Checker revolutionized dancing when he sang The Twist on Bandstand. For the first time, young jitterbuggers danced apart to the beat. The singer, who was promoting his Knock Down the Walls CD at last week’s event, considers the old WFIL studio and American Bandstand as the most important place for music in the 20th century.
"This is the mecca of the music business. To be singing on such a show or to be a teenager in the fifities and sixties — you were the kings and queens of the world," Checker said."
Danny and the Juniors, the Dovells and the legendary Charlie Gracie — who inspired rock artists like Van Morrison, George Harrison and Paul McCartney — still had the old gang dancing. Gracie’s hits, including Fabulous, Ninety-Nine Ways, Wanderin’ Eyes, and I Love You So Much it Hurts, helped to put Philadelphia’s Cameo Records on the map.
Gracie still remembers his first American Bandstand appearance with Dick Clark.
"I did the original Bandstand with Bob Horn. In 1957, with Dick Clark, I did the first colorcast of the show. My godfather in San Francisco saw me," Gracie said.
 
• • •
Gracie, Checker and Francis, along with Dick Clark, Bob Horn and the Bandstand regulars, were immortalized on an 11-foot-by-30-foot mural dedicated in the same room where the show aired all those years ago.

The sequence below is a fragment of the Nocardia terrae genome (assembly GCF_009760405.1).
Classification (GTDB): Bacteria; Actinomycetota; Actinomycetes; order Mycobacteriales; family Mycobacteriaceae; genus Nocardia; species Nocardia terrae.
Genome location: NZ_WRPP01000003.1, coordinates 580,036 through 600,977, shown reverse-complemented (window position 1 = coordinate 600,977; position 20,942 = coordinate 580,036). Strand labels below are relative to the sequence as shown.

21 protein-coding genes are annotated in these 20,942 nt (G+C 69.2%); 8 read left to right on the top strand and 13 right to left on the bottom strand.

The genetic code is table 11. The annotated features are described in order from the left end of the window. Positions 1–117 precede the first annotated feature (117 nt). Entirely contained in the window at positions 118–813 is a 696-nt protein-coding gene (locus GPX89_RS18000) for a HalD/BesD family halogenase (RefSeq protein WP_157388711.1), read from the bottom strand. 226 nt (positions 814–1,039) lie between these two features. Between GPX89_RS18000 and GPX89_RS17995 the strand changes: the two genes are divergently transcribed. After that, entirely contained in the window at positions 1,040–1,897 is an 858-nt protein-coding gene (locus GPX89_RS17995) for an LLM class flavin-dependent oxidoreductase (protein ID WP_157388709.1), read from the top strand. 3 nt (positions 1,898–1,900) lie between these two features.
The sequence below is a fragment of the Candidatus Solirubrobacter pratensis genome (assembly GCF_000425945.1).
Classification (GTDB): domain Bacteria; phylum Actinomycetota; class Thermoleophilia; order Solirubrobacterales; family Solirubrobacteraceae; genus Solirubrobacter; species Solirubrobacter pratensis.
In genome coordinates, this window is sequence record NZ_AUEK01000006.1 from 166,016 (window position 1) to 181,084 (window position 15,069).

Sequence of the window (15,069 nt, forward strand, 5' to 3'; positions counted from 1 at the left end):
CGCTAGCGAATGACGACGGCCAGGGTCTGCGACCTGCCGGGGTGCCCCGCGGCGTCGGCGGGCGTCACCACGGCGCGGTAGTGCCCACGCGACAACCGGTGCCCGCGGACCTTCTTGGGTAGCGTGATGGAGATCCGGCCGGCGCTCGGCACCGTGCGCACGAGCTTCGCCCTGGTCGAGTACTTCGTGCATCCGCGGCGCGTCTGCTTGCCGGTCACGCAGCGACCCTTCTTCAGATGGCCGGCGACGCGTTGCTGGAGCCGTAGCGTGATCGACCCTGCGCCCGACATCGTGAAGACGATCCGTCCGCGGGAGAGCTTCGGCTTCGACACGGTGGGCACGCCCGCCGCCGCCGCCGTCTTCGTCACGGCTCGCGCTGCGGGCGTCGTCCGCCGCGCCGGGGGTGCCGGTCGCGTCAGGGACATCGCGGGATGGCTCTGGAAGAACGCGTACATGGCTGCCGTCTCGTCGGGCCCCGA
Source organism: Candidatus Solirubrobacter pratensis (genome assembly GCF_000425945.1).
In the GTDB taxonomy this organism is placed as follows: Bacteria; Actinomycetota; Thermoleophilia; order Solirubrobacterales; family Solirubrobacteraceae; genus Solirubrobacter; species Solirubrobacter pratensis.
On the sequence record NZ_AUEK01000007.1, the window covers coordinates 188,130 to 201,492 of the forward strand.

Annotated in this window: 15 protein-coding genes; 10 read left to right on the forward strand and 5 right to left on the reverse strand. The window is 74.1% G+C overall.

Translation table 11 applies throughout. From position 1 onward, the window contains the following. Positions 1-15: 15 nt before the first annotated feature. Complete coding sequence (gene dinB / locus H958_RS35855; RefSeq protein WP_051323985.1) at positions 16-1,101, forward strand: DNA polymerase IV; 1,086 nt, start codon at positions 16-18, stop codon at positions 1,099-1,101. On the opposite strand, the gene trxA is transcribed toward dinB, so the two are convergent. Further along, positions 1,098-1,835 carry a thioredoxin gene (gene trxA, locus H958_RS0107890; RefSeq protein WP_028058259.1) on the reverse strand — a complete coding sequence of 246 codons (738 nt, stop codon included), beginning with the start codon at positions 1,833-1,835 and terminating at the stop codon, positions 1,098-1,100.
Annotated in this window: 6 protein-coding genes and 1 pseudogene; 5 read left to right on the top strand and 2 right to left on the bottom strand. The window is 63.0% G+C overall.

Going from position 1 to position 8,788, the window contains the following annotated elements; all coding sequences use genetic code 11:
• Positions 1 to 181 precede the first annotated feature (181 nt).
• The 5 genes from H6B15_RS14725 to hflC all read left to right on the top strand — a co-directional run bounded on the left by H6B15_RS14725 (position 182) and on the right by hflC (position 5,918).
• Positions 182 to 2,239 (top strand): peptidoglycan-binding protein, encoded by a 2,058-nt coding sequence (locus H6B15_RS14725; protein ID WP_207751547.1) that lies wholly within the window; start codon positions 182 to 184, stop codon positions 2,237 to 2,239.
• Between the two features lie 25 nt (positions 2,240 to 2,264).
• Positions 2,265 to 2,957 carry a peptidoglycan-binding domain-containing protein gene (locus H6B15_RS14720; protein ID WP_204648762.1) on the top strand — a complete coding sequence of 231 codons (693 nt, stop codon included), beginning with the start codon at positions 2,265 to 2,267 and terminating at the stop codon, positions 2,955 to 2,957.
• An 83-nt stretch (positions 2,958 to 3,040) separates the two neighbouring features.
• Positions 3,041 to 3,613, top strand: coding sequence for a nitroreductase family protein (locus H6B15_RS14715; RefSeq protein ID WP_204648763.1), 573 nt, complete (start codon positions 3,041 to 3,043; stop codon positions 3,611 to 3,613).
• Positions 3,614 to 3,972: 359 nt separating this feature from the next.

The Enterprise Center, which rescued the old studio from the wrecking ball and for 10 years has offered minority-business initiatives at the site, restored the WFIL building and successfully lobbied to have it listed on the National Register of Historic Places.
The business agency commissioned the indoor Bandstand mural from the Philadelphia Mural Arts Program. It was designed and installed by artist Diane Keller.
Jane Golden, director of the arts program, said the Bandstand mural brings the city’s total to 2,765. For Keller, the project was a challenge that required speed — the mural went from concept to completion in about two months.
Charles William Amann III, who is writing a book about the Bandstand regulars, called The Princes and Princesses of Dance, forwarded photos to aid Keller’s work. While the pictures served as inspiration, they also created challenges.
"They were tiny little pictures, and when blown up, they were blurry. Nobody had feet," Keller said.
Carmen Jimenez came to the mural dedication with her niece. The Bandstand scene freezes her in time as a teenager, dancing by herself, with her head and streaked coif tilted back. Talk about attitude.
"I love it," said Jimenez, who still lives in Philadelphia.
Gibson was likewise impressed with the mural and the artist’s rendering of a young woman, smiling and seemingly so carefree, while dancing the Pony with Eddie Kelly.
"She got my hairstyle, the way I wore it, just right. Long after I’m gone, that’s how I want to be remembered," Gibson said.
It was a day of reunions with old friends, such as Dancin’ On Air producer Michael Nise and fellow Bandstand dancers from Northeast Philadelphia, Jimmy Peatross and Pearl Polto, who lives in Somerton.
"Every time there’s an event, I come out. Seeing all the icons — I’m a part of it now," said Polto, who’s a consumer advocate these days.
As the day came to an end, it was time to pack away the memories, and Bunny Gibson took in the scene one last time. In that true Bandstand tradition when the kids would be asked to rate new songs, how would she rate this day?
"Off the charts," Gibson said. ••
Gibson maintains a Web site at www.bunnygibson.com
Reporter Diane Prokop can be reached at 215-354-3036 or dprokop@phillynews.com
 

Home